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An anti-government protester wearing a mask attends a lunch time protest, after local media reported on an expected ban on face masks under emergency law, at Central, in Hong Kong, China, October 4, 2019.
Reuters/Tyrone Siu
Not guaranteed to work.
UNMASKED

A brief history of government efforts to stop people from wearing masks

By Mary Hui

The Hong Kong government today (Oct. 4) invoked emergency powers to enact a ban on wearing face masks in public, even as critics decried the move as setting a dangerous precedent and jeopardizing the city’s protection of civil liberties.

It’s not the first place in the world to impose such a ban, and other countries have similar restrictions. France imposed a ban on face coverings in 2010, as did Belgium and the Catalonia region of Spain. Italy followed suit in 2011. Earlier this year, France imposed a ban on masks at public demonstrations, amid the months-long Yellow Vest protests. Many other countries have similar rules, including Australia, Austria, Bulgaria, Egypt, Germany, and the Netherlands. Ukraine’s anti-protest law of 2014, which was hurriedly enacted and included a ban on wearing masks, was meant to crack down on protesters but instead sparked an angry outcry that quickly grew into violent clashes.

The US, meanwhile, goes back much further to the mid-19th century, when an anti-mask law was enacted in New York state in an attempt to quell a violent uprising by tenant farmers. The law was cited by New York police (paywall) when they made arrests of Occupy protesters in 2011.

A masked anti-government protester is pictured in Central Hong Kong, China October 4, 2019.
A masked anti-government protester in the city’s downtown on Friday.

Supporters of Hong Kong’s mask ban point to these countries as examples. But pro-democracy lawmaker Dennis Kwok has dismissed comparisons to similar face-mask bans in countries like the US and Canada, emphasizing that those are fully-fledged democracies while neither the legislative nor the executive branch in Hong Kong is accountable to the people.

People also cite Ukrainians’ reaction to the country’s strict anti-protest laws as a cautionary tale. In local online forums, Hong Kongers have been sharing a speech made by jailed activist Edward Leung, who has become something of a spiritual leader of the city’s protesters. During his 2016 election campaign for the legislature, he cautioned against an anti-mask law. “A few years ago, Ukraine passed an anti-mask law. Do you know what happened in Ukraine? A revolution started in Ukraine. You want to do it? Do it, we will fight till the end,” he said.

A gas mask and flowers are seen at the site of the recent clashes in Kiev March 30, 2014.
Reuters/Gleb Garanich
A gas mask and flowers were left in 2014 at the protest site in Kyiv where more than 100 people were killed.

At its core, face mask bans pose a question about power: who gets to wield it, and who gets to place limits on it. The masked person can look but not be seen—an enormous and liberating power particularly in today’s age of surveillance. For the state and those in authority, the mask represents a threat because their power is in part drawn from knowing exactly who you are.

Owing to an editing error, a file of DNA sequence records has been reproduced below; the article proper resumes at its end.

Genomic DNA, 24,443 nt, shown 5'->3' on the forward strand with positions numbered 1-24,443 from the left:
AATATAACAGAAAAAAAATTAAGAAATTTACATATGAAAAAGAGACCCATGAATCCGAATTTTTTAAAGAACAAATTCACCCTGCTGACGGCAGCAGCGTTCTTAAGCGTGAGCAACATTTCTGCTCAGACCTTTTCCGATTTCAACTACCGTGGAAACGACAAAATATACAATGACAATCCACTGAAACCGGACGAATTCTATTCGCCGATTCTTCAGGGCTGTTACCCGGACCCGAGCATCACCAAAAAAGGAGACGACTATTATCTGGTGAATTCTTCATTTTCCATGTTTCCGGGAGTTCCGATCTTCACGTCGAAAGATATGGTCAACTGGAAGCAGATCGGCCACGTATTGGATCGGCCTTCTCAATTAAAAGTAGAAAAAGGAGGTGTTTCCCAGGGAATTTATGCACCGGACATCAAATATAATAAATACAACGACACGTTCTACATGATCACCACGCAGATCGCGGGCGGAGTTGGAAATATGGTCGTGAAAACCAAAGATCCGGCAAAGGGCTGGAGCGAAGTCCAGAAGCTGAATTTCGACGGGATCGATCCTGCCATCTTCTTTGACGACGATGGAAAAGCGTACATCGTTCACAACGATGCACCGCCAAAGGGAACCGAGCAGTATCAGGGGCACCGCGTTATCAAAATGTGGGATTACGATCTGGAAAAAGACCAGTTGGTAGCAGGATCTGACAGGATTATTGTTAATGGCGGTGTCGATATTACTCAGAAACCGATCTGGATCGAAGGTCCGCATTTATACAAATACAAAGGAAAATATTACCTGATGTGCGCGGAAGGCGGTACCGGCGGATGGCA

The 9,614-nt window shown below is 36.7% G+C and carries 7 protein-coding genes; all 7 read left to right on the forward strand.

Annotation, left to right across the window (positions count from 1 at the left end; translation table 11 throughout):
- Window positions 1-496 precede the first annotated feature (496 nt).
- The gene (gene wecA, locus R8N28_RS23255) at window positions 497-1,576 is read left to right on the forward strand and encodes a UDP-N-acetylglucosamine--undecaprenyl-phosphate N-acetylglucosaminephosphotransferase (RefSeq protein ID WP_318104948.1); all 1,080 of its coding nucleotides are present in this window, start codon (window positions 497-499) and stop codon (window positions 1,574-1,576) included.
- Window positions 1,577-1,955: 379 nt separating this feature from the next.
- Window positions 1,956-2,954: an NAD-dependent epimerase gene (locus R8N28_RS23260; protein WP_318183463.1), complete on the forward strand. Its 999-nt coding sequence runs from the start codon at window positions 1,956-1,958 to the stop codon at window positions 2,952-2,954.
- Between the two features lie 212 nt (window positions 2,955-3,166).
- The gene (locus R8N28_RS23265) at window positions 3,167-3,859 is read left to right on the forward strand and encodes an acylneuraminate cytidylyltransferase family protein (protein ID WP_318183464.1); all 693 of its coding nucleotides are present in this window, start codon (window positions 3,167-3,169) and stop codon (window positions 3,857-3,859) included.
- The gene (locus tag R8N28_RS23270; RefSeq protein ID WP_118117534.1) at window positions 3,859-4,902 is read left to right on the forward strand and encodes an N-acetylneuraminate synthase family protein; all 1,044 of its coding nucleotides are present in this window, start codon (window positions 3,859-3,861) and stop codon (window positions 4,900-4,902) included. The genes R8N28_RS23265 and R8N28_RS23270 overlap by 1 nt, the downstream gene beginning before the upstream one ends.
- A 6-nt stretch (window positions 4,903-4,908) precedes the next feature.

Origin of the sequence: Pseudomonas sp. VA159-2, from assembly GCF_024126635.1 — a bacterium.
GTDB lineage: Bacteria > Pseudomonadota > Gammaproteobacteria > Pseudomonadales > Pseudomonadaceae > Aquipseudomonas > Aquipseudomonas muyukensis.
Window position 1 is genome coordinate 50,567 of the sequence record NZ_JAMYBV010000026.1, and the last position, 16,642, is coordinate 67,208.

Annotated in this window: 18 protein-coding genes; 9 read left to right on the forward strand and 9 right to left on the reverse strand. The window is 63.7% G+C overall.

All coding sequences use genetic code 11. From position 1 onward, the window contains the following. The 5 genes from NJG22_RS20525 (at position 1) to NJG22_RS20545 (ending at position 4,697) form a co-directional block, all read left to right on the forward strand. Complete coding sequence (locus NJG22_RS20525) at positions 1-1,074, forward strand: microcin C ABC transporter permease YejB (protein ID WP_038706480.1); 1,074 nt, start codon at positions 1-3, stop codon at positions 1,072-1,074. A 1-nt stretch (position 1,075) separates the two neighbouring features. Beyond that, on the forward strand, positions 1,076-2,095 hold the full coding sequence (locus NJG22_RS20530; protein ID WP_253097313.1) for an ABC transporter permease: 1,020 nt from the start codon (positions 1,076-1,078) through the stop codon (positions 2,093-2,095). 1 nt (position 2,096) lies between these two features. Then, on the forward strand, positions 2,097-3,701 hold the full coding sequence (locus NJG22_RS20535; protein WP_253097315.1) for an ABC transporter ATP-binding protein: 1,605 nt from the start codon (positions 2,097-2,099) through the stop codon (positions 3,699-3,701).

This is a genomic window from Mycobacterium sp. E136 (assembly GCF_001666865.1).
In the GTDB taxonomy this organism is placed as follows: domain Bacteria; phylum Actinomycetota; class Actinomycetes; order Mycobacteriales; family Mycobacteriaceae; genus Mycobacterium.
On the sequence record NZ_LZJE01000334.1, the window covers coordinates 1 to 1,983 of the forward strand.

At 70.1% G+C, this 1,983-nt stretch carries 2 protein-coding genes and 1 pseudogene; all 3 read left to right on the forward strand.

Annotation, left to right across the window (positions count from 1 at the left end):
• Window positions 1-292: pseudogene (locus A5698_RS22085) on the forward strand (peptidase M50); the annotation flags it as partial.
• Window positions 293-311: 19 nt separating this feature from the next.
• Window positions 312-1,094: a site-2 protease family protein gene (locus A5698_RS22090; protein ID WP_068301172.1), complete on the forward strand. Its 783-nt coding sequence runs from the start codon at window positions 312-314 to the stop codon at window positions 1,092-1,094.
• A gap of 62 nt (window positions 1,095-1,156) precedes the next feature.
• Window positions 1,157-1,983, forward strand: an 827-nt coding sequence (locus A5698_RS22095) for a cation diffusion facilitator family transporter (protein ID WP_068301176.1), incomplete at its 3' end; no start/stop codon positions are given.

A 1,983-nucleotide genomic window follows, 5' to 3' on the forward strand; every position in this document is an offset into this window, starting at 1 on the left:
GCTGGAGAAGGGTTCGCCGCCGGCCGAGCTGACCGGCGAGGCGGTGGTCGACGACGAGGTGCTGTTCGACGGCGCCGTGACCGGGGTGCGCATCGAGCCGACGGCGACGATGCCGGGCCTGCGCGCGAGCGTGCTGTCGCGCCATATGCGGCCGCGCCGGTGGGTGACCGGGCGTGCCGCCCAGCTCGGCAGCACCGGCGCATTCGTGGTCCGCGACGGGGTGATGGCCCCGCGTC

For many in Hong Kong, the face mask ban is a reminder of the asymmetrical balance of power that they are protesting so hard against. While citizens are now prohibited from wearing masks in public assemblies, police officers will continue to be able to conceal their identities: many have refused to wear or produce their warrant cards, and have put strips of reflective tape on their visors to further hide their faces.

Writing in his book Man, Play and Games, the 20th-century French intellectual Roger Caillois observed the diametrical opposition between the mask and the uniform:

In a police state, the uniform replaces the mask of a vertiginous society. The uniform is almost the exact opposite of the mask, and always symbolizes a type of authority founded on entirely opposing principles. The mask aimed to dissimulate and terrify. It signified the eruption of a fearful, capricious, intermittent, and inordinate power, which emerged to evoke pious terror in the profane masses and to punish them for their imprudence and their faults. The uniform is also a disguise, but it is official, permanent, regulated, and, above all, leaves the face exposed.

The only difference in Hong Kong’s case, of course, is that even the uniformed individual is masked.

For now, anger runs high in Hong Kong. Protests spontaneously popped up across the city before and immediately after the official announcement of the ban, and there are calls for a large, masked rally on Sunday (Oct. 6) in full defiance of the new law.

Their faith in the mask as a counterweight to state power finds echoes in a series of large-scale anti-capitalism demonstrations that took place around the world in June 1999. One unnamed, masked activist who took part in a protest in London had this to say:  “Today we shall give this resistance a face; for by putting on our masks we reveal our unity; and by raising our voices in the street together, we speak our anger at the facelessness of power.”

A fine arts student wears make-up during the Catrina's parade in Guadalajara October 26, 2012. Students of fine arts took part in their Catrina's parade as part of the celebrations for the Day of the Dead, local media reported. La Catrina, a popular figure in Mexico known as "The Elegant Skull".
Reuters/Alejandro Acosta
Does heavy make-up count as a mask? Above, a student in Guadalajara, Mexico, celebrates the Day of the Dead.